COLUMN | Quick updates: China’s coal addiction; offshore wind’s cost problem; justice in Mozambique; dumb money [Offshore Accounts]

Sometimes it seems that nothing makes sense when it comes to energy transition. Global warming induces more coal to be burnt, Saudi Aramco reports record profits as wind farm operators struggle against heavy cost pressures, and a new LNG project remains on hold whilst France’s largest energy company tries to squeeze its contractors.

China’s heat wave and yet more coal-burning

Chinese President Xi Jinping (Photo: Chinese Mission to UN official Twitter account)

Your country is the world’s largest polluter and will shortly surpass the entire European Union as the second largest cumulative emitter of carbon dioxide over human history. You are facing a heatwave, which many scientists attribute to the climate change caused by your prolific pollution. So, what do you do?

If you are China’s president Xi Jinping, you burn more coal!

Beijing boils in record temperatures

Beijing experienced its hottest June day since records began, as temperatures surpassed 41.1 degrees Celsius on June 22, and Shanghai reported its hottest day in May in more than one hundred years.

John Kemp of Reuters has a great piece on how the heat wave and drought that have gripped China this year have led to increased coal burning there. Year to date, power generation from thermal coal in China has increased eight per cent, and the share of coal for electricity generation increased from 69 per cent last year to 71 per cent.

This is great news for Australian and Indonesian miners, and terrible news for the environment.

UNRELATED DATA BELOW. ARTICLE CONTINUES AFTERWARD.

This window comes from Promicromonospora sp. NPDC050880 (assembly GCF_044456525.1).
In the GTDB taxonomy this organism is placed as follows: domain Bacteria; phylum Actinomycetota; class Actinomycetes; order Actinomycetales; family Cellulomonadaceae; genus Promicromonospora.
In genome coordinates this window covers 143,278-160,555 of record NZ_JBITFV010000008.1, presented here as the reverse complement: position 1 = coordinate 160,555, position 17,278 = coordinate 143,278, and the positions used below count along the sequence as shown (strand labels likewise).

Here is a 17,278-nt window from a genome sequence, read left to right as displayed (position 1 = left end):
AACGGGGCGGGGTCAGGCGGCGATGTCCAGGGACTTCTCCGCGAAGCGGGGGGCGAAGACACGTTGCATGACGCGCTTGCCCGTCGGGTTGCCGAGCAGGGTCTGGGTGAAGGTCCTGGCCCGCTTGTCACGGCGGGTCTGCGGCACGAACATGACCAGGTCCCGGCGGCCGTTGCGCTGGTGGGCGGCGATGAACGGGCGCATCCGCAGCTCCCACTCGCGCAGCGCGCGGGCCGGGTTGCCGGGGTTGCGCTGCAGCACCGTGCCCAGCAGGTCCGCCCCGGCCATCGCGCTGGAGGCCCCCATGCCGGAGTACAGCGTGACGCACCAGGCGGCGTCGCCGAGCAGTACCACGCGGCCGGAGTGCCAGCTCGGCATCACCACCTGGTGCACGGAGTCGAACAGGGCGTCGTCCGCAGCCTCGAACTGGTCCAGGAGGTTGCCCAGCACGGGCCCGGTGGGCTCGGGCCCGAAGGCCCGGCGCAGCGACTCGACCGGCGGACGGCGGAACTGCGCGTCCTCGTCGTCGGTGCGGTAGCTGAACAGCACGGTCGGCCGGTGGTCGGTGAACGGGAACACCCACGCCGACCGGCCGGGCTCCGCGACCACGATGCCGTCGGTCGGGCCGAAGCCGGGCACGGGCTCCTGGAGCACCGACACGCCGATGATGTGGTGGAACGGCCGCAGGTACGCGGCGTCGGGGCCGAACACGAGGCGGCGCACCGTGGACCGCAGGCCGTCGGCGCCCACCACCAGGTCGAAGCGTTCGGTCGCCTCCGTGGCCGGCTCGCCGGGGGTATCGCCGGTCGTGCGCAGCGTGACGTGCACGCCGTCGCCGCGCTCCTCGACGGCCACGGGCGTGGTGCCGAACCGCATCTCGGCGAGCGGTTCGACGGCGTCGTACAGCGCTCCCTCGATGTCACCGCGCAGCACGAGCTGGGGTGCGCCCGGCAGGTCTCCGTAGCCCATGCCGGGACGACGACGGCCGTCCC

Run those air conditioners!

China’s problem is two-fold. Sizzling temperatures across the country have led to increased demand for air conditioning. In the north-east port of Tianjin, demand for electricity was up 23 per cent compared to last year, as millions of people ran their air-conditioning at record levels when the city reported an all-time high temperature of over 41 degrees Celsius on June 23.

This is a reminder that whilst global heating reduces demand for heating in the winter, which arguably spared Europe from Russian President Vladimir Putin’s efforts to impose hardship last winter, hotter summers increase electricity demand and thus increase carbon emissions, as most electricity worldwide continues to be generated from coal and gas.

Hydro-power needs water

The second problem is that hotter, drier weather reduced electricity generation from hydro-electric projects in the south of China. In the first six months of this year, China’s hydro-generation slumped by 23 per cent (132 billion kWh). Reuters found that China’s hydro-electric output was at its lowest level for eight years, as a protracted drought hit reservoir levels and reduced throughput. Almost half of China’s hydropower comes from the southwestern provinces of Sichuan and Yunnan, which have experienced less than half of their usual rainfall so far this year, Mr Kemp found.

200 million tonnes more coal burnt in China

Coal export operations at the Port of Newcastle in New South Wales, Australia (Photo: Newcastle Coal Infrastructure Group)